For most of my life, I have prided myself on having what my friends would call “street sense.” I may never have had the same academic smarts as my peers, but I made up for it in all the other equally useful but less prized real life skills. I thought these skills were the key to my success after college. For the last few years, I’ve been operating under the assumption that when I graduate and leave this place, I’ll be more than ready to live by myself, have a “real” job, and do all the things that grown-ups do. I had this 1950s vision of getting a job and getting married and maybe raising a family. I had these wonderfully romanticized ideas of how things would go and I knew nothing about what the realities were.
To be honest, I’ve always prided myself on my ability to solve problems on my own; it was something like a challenge. Only when I was desperately befuddled would I ever consider asking for help. If I broke one of my toys or something when I was a child, I’d fix it myself. I spent a lot of time with my grandfather, who was something of a handyman, and I fancied myself to be one too. I just assumed that once I grew up, that same plucky independence would be able to carry me through whatever else may come up throughout my life. Surely I could teach myself how to do all the things I would ever need to do. Now that I’m older, I still have these wonderful dreams of learning to fix the basic problems with a car, being able to fix a water heater, or any other number of absurd problems that came about. So far, not a single lesson on cars, water heaters, or anything else has been learned.
Now that the prospect of graduation is drawing ever closer, as is my impending move one thousand miles away, I’m starting to question my abilities to thrive while living on my own. I have no idea if I possess any of the skills necessary to live on my own without some significant guidance. Budgeting? No idea really. Paying bills? Never done it. Making investments? Wouldn’t even know where to start. Hiring a lawyer? Yeah, right.
The problem is I’m not exactly sure what I’m supposed to do to try and rectify this. For all the important life lessons you learn in college and beyond, they sure don’t teach Living on Your Own 101 or Growing Up 230. Last year, an editor wrote a piece about a post-college survival guide handed out at the graduation fair, and I agree with his assessment of that book. Sure it teaches you some silly little miss manners type of things, but it certainly doesn’t teach you the real things you need to know when living on your own.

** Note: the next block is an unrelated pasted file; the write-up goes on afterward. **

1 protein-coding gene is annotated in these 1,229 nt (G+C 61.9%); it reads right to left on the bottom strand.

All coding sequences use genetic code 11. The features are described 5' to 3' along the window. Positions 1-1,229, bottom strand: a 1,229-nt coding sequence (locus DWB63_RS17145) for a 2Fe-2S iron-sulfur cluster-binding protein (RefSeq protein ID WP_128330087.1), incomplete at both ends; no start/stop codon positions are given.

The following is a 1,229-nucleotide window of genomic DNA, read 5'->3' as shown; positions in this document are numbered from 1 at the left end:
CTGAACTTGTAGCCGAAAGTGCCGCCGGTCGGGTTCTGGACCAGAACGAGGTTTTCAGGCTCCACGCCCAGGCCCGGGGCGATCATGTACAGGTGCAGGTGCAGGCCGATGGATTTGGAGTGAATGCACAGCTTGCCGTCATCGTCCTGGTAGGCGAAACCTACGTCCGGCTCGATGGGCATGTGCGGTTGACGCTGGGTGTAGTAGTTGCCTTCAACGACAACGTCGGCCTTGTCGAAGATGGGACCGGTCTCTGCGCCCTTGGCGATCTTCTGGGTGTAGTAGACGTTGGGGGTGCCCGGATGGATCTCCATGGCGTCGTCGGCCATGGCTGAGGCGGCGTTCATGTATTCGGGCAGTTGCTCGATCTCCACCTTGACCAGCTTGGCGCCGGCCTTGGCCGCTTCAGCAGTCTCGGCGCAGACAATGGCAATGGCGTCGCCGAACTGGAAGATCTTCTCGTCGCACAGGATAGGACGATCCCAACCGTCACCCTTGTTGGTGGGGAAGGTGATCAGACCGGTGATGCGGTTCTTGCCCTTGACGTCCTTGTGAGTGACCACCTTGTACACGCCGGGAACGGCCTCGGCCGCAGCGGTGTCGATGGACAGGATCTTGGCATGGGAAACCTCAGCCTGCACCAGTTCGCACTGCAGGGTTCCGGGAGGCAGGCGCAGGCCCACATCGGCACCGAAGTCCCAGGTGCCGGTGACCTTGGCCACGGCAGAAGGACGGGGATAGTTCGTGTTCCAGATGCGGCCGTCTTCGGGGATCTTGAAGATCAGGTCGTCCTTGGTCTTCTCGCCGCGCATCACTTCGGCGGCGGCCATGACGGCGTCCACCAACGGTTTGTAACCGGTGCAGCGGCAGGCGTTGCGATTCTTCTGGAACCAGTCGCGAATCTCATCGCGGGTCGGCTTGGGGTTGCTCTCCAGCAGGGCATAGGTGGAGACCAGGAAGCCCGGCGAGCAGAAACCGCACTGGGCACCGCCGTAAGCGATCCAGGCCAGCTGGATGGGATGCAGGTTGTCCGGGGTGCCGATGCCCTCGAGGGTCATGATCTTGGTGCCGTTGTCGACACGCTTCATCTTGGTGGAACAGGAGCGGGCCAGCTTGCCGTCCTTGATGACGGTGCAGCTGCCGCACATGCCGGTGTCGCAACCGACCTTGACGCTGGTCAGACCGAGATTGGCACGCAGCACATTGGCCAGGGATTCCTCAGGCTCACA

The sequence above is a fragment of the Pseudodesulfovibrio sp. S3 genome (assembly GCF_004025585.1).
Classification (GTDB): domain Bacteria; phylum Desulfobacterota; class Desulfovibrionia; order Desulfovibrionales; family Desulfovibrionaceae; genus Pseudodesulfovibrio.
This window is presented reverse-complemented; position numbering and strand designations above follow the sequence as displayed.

The real truth is that unfortunately there is really no quick lesson guide to all the stuff you wish you knew about living on your own. Oh, I know you can call up your parents and beg for the help to solve your problems, but the point of growing up is to try and be independent from your parents. I’d rather not go running to my mom or stepdad every time I needed advice on how to stop some sort of appliance from going haywire.
I suppose the reality of my situation is that I chose to spend the four years of my undergraduate degree living in the safety and comfort of the dorms I can’t exactly blast. While certainly it was the “cheaper” option (yeah, right) it doesn’t exactly prepare you for living on your own or the real world. All it takes is one phone call to your RA and most problems can be solved. Even the on-campus apartments are no better. When we didn’t have hot water for a few days, one phone call was made and we had maintenance out to solve the problem, and they didn’t stick us with a bill. If I’d had the brains, I would have gotten an apartment here in Keene and at least attempted to stick it out on my own for most of my time here. Instead I get to head off to graduate school next year, in a new state I’ve never lived in without any real family nearby. I get to attempt living on my own for the first time by actually living on my own. What an exciting time for me, I guess.
Chelsea Mellin can be contacted at